March 06, 2012

ExtJS Simple Charts Walkthough and Workarounds

Hi guys,

I was in a need for a simple application that displays a nice grid and a chart alongside, both "look" at the same data source with all it means.

The technology at hand is ExtJS (4) and I was wondering, being a Flex fan (wait… yeah, ok), how well did Sencha made their charting framework, and their MVC infra. If you don't have the time to read further, I will sum it up for you - they did a pretty good work at it, but there is still room for improvement. I will try to explain what I mean, and hopefully let you learn from my experience so that you will know how to workaround issues I came across.

Ok, so ExtJS MVC infra has really made it simple. I had a Model that defined the fields and the proxy (a RESTFul service, providing JSON responses). Then I created a Store that would link to that Model and have it auto load the data when initialized. This pretty much concludes all the "data" section of the application. Out-of-the-box configuration, nothing to it.

Moving to the view, I've created a simple Viewport that contains the Grid and the Chart. On this note, I would like to say that Sencha still have a lot to improve on layout-ing. I always get mixed up with "flex", "fit", "stretch" etc. it is so confusing and not intuitive, unlike Flex layout-ing. I ended up using an "hbox" layout… oh, well.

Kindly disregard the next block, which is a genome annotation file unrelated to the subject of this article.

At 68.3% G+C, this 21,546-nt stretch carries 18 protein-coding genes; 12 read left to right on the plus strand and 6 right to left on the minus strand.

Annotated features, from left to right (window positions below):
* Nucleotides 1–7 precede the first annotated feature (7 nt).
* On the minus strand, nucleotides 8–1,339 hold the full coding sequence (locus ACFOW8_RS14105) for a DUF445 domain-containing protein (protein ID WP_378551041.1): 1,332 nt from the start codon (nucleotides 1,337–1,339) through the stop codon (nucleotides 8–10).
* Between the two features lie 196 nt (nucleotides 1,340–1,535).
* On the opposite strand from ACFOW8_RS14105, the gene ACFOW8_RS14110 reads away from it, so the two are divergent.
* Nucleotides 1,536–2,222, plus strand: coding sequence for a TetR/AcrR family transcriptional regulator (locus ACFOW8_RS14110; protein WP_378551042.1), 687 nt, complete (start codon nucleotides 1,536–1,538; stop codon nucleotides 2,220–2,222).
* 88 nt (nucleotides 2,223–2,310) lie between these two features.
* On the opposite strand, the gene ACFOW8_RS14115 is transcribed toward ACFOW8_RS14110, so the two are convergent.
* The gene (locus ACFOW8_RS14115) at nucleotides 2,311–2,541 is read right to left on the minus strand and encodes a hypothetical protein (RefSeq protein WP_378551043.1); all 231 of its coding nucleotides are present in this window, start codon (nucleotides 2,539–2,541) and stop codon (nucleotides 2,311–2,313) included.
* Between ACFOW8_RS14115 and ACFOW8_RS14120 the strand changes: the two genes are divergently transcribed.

No controller was involved in the process yet, but we'll get to that in a minute.
My data model contained a "name" field and 2 numeric fields. I wanted these 2 to be on 2 different Y axis, where the name played the part of the "category" axle. So here are my axes:
axes: [
{
title: 'Score',
type: 'Numeric',
position: 'left',
fields: ['score'],
minimum: 0
},
{
title: 'Hits',
type: 'Numeric',
position: 'right',
fields: ['hits'],
minimum: 0
},
{
title: 'Player',
type: 'Category',
position: 'bottom',
fields: ['player'],
label: {
rotate: {
degrees: 60
}
}
}
]

You see what I did there with the label on the "Player" axle? I had to, for if the labels don't have enough room to be displayed to the fullest, they are simply trimmed off leaving not-so-nice gaps , so having them rotated a bit was a good enough solution for that.

I then created the series, and here comes the frustrating part. It is not as trivial as you might think. I assumed that if I create 2 column series and define the yField that each relates to, I'm done. But no. when you do that you get an overlapping series, where the columns stand on over the other on the same category, and not one next to the other. If you want it to be one next to the other they need to share the same Y axle, which was not my goal.

After a quick search I understood that this is a well-known bug and if I desire something that will be readable, I have to use different types of series, so I ended up using "line" and "columns". That's kinda sucks. As I see it, it is a level 0 defect of Sencha charting.